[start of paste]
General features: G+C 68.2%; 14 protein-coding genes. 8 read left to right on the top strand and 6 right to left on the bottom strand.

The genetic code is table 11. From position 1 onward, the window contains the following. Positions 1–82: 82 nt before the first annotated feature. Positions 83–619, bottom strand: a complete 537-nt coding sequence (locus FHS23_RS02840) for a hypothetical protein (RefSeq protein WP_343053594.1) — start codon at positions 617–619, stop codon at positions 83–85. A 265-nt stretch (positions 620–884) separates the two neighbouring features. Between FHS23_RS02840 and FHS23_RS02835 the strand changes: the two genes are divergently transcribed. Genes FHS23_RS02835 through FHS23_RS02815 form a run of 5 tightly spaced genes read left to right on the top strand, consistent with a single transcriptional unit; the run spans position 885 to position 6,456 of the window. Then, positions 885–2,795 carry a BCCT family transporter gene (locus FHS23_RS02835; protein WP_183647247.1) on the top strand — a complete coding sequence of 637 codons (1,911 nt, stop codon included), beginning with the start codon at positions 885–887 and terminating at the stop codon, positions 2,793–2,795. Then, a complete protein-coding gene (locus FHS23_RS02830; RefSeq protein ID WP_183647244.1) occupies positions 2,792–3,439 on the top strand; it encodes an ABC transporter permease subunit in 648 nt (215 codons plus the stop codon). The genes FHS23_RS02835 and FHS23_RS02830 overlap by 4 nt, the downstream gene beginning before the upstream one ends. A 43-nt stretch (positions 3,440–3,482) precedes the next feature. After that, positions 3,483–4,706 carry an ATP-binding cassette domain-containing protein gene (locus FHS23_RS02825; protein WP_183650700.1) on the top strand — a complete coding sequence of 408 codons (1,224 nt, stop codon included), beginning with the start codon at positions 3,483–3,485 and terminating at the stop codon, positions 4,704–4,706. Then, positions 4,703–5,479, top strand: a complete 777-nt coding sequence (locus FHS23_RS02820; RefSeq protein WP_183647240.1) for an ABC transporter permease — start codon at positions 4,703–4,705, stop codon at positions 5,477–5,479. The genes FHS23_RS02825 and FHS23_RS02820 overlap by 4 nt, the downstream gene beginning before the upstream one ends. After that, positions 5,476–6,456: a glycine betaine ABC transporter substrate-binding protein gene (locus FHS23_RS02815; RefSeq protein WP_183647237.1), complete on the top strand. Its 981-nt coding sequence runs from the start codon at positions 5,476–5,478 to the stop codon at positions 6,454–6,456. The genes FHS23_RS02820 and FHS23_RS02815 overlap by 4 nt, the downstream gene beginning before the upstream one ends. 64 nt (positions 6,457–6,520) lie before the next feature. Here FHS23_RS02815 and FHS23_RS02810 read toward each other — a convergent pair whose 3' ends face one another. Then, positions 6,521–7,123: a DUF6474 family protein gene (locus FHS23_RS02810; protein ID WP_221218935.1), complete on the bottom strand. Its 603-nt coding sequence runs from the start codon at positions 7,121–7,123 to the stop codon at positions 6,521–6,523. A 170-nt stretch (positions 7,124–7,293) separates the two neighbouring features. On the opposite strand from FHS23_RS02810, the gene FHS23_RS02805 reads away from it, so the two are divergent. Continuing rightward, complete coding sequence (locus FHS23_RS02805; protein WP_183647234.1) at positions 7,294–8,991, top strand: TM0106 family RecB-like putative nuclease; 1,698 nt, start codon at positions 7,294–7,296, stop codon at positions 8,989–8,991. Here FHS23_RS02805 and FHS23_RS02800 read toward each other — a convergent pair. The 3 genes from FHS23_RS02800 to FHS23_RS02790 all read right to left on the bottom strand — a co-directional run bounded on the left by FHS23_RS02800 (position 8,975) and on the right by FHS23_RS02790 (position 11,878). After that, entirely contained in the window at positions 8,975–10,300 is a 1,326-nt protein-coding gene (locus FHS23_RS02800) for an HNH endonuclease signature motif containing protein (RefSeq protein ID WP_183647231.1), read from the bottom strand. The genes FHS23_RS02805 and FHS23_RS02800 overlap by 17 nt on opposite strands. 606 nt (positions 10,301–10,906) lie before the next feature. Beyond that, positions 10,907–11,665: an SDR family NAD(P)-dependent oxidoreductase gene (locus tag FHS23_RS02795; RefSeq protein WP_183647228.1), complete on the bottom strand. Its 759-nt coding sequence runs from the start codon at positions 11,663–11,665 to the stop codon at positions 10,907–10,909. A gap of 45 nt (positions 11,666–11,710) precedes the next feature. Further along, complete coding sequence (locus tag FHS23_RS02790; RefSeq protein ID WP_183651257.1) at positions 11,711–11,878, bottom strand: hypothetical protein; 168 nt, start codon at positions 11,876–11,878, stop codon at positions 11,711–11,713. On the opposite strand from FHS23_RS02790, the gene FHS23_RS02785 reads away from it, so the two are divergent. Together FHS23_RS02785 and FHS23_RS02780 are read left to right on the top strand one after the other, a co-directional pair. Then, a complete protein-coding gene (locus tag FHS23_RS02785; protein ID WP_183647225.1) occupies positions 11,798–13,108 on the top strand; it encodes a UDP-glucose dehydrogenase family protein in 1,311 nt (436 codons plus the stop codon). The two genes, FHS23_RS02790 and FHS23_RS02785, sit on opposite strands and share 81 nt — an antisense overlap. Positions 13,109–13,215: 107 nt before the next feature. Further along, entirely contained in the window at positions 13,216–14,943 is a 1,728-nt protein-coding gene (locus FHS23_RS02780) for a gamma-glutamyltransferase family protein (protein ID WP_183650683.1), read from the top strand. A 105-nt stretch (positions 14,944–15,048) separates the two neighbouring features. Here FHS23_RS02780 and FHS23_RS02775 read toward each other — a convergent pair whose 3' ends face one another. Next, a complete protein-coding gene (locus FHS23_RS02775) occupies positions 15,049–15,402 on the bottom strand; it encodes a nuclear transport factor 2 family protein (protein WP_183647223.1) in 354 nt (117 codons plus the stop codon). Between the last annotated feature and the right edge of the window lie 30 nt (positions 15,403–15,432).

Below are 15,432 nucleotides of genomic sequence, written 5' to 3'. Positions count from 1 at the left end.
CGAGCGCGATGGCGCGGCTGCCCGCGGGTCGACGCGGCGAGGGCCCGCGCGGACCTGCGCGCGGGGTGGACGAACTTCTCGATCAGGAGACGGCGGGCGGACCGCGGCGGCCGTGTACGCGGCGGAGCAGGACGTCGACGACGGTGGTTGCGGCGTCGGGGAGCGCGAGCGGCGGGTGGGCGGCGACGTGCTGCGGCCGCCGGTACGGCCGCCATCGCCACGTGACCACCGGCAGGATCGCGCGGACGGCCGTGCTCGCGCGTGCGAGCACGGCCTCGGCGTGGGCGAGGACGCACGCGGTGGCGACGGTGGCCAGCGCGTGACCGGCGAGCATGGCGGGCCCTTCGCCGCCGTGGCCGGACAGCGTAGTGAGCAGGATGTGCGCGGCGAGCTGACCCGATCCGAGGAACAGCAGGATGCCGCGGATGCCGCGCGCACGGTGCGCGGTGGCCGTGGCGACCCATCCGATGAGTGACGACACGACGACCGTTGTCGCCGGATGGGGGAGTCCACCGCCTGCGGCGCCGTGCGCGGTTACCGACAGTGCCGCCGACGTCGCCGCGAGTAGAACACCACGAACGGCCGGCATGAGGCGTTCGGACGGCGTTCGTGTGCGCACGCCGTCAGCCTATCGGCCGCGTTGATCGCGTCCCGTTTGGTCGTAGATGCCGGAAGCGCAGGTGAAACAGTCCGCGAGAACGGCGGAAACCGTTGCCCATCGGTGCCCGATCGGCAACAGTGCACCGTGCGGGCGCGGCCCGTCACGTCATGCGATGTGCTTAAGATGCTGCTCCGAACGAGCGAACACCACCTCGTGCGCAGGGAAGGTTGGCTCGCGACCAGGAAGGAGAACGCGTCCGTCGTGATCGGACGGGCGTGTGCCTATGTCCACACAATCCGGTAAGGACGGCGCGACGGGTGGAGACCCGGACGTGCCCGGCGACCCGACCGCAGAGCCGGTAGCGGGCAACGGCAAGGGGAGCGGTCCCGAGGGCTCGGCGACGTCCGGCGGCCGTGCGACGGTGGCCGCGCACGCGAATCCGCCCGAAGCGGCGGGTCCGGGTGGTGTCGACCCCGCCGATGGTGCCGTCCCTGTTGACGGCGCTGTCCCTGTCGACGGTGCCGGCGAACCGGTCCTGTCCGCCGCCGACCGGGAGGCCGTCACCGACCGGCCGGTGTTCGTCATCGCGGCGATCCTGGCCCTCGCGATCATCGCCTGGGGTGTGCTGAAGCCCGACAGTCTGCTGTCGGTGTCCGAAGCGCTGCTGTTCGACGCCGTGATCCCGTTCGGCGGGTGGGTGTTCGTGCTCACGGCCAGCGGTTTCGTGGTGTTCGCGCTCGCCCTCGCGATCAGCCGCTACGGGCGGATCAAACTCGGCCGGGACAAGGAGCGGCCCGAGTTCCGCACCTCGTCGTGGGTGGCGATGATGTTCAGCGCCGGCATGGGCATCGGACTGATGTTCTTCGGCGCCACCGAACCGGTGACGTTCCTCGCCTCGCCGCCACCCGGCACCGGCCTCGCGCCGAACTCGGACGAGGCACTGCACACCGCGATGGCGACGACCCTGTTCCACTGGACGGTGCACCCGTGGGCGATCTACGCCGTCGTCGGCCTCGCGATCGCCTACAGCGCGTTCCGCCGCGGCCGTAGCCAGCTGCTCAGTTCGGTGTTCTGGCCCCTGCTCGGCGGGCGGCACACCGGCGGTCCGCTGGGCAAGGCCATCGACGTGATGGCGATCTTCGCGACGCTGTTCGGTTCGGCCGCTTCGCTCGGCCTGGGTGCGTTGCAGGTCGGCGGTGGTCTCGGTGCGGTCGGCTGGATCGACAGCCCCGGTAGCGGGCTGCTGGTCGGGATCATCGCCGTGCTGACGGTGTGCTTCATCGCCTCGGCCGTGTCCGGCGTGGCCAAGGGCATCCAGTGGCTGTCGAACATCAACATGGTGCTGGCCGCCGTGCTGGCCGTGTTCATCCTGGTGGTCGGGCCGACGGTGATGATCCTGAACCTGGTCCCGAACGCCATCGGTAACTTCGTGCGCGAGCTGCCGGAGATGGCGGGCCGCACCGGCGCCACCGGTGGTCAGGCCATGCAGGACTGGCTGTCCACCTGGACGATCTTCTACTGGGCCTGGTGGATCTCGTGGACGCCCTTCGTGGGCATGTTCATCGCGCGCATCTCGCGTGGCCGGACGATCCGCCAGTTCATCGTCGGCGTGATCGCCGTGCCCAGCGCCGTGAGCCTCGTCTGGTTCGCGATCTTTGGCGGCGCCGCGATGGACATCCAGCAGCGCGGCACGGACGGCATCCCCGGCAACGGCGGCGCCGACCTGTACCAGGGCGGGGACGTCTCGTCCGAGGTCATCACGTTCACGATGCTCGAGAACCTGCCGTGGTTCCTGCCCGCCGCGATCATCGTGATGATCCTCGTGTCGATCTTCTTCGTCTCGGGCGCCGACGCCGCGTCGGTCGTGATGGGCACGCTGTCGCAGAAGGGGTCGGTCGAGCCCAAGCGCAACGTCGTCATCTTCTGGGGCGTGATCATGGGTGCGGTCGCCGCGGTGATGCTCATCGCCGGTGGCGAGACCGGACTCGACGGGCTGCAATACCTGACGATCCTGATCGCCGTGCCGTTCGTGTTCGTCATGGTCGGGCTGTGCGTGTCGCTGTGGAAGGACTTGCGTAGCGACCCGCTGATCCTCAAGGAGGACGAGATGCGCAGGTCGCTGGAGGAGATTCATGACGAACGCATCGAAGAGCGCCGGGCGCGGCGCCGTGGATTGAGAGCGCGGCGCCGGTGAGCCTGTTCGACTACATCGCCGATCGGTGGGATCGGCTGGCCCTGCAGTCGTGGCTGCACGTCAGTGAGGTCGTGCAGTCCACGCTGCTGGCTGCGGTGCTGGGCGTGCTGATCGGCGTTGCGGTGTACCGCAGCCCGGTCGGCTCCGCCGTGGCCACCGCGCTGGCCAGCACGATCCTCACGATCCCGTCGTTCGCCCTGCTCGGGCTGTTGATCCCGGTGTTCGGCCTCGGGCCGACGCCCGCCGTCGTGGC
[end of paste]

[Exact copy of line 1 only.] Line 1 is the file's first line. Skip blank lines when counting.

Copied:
General features: G+C 68.2%; 14 protein-coding genes. 8 read left to right on the top strand and 6 right to left on the bottom strand.